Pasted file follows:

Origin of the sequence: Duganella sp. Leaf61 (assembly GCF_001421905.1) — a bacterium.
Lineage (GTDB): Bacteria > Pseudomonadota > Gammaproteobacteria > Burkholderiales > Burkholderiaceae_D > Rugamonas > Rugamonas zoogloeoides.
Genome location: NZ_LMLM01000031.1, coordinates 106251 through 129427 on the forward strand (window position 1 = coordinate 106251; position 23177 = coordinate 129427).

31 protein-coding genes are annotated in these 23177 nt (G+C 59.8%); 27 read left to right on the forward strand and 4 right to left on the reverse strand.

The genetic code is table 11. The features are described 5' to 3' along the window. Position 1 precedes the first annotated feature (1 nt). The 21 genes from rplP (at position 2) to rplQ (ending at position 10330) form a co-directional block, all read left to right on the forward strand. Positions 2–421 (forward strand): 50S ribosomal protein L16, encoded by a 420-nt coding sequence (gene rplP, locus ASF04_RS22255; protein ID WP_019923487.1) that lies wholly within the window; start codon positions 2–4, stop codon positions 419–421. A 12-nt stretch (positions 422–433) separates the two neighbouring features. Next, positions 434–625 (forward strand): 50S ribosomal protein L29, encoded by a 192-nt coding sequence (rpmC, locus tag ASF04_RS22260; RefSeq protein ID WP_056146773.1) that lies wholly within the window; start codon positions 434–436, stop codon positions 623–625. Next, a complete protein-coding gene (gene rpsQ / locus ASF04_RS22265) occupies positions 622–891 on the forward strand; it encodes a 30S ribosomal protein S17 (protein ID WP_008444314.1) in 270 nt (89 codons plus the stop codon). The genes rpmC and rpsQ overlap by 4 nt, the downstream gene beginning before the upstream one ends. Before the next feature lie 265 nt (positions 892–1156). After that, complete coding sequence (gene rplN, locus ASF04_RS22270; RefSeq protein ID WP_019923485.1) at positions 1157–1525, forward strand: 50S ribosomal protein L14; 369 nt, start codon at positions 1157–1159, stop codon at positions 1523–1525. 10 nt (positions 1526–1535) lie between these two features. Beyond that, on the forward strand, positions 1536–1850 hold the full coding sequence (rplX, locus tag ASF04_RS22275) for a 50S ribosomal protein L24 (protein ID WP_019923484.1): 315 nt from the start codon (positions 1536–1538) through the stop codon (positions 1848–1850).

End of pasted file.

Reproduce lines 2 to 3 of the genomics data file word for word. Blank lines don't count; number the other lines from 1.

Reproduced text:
Lineage (GTDB): Bacteria > Pseudomonadota > Gammaproteobacteria > Burkholderiales > Burkholderiaceae_D > Rugamonas > Rugamonas zoogloeoides.
Genome location: NZ_LMLM01000031.1, coordinates 106251 through 129427 on the forward strand (window position 1 = coordinate 106251; position 23177 = coordinate 129427).